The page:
One of the leading contenders in next year’s presidential election, Jair Bolsonaro, a lawmaker who frequently disparages gay people and says that allowing transgender women to use women’s restrooms represents “an inversion of values.” A federal judge recently ruled that so-called conversion therapy to treat homosexuality should be permissible.
While Brazil developed a reputation for inclusive social policies during the 13 years it was led by the leftist Workers’ Party, whose tenure ended last year, the country remains in many ways a deeply conservative nation, where activists say gay and transgender people face widespread stigmatization and violence.Continue reading the main story
Residents of the Casa Nem shelter — clockwise, from top left: Leon Albuquerque, Clarice Telles, Persefone Gray and Cristiane Vasconcelos.CreditDado Galdieri for The New York Times
Last year, at least 144 transgender people were killed in the country, according to Brazil’s National Association of Transvestites and Transsexuals, a nonprofit organization. This year, the group has identified 138 killings, including the case of Dandara dos Santos, a 42-year-old transgender woman in northern Brazil whose fatal, public beating in February by eight men and teenagers shocked the nation after a video of the attack was posted online.
Globo, Brazil’s dominant television network, has previously used its widely popular soap operas to shape social debates around contentious issues, including interracial couples and same-sex relationships. But the network had never before broadcast a soap opera starring a transgender character. Several of the show’s supporting characters are transgender in real life.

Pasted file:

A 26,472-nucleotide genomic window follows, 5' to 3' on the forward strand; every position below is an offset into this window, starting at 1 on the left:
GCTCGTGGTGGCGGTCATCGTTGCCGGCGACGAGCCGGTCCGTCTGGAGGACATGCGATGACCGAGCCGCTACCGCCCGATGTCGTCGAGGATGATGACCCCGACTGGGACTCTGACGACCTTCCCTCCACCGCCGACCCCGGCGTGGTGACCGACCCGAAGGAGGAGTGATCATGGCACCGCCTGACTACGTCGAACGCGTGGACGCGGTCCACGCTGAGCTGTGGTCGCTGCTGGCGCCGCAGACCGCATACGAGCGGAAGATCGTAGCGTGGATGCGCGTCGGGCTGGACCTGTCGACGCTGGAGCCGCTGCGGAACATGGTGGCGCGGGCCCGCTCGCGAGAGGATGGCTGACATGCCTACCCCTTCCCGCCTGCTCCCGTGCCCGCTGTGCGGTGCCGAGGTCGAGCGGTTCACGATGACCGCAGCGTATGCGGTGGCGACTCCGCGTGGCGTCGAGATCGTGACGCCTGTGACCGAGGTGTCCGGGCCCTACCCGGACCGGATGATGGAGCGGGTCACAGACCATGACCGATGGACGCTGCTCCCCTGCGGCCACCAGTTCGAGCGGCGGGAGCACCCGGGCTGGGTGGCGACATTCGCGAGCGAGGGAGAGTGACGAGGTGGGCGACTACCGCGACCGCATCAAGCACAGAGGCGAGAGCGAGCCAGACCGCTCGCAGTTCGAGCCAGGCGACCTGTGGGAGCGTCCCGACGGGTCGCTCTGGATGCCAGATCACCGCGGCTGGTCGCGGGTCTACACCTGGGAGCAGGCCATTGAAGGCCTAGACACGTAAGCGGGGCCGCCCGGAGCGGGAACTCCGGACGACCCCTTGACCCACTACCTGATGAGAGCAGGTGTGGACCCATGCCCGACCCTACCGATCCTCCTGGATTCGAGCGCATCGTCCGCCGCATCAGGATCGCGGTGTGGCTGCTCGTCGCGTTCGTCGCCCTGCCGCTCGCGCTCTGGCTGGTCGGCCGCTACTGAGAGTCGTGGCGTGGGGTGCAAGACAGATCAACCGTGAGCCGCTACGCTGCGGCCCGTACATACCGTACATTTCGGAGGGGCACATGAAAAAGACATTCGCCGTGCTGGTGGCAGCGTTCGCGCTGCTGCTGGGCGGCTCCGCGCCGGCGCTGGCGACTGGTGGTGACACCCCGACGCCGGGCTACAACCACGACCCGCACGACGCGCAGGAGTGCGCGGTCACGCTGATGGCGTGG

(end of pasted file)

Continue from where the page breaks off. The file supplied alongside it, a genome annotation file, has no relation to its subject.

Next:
“The soap opera is a reflection of Brazilian society at any given moment,” said Glória Perez, the writer and creator of “Edge of Desire,” adding that she wanted to create a transgender character for whom viewers would feel empathy and whose story would start a conversation among viewers. “I thought it was time for us to talk about it,” she said.Continue reading the main story
Cast and crew on the set of the soap opera “Edge of Desire,” which is shaping perceptions about gender identity in a nation where transgender people face strong stigmatization. CreditDado Galdieri for The New York Times
Carol Duarte, the actress playing Ivan, said the role had felt like a daunting responsibility.
“But the reaction has been so warm and supportive,” Ms. Duarte said. “People are cheering for Ivan to find his own happiness.”
Ivan’s story, which airs after the country’s most watched news broadcast, may be the most prominent positive portrayal of transgender issues in pop culture. But there are others. The singer Pabllo Vittar has become a beloved icon among many Brazilians and an emblem of gender fluidity.
“I don’t care if you call me he or she,” said the singer, who expressed a preference for the gender-neutral Mx. in place of Mr. or Ms. “I’m just a 22-year-old gay boy from Maranhão State,” Mx. Vittar said while untangling an earring from a long platinum wig in the dressing room before a show in Rio de Janeiro.Continue reading the main story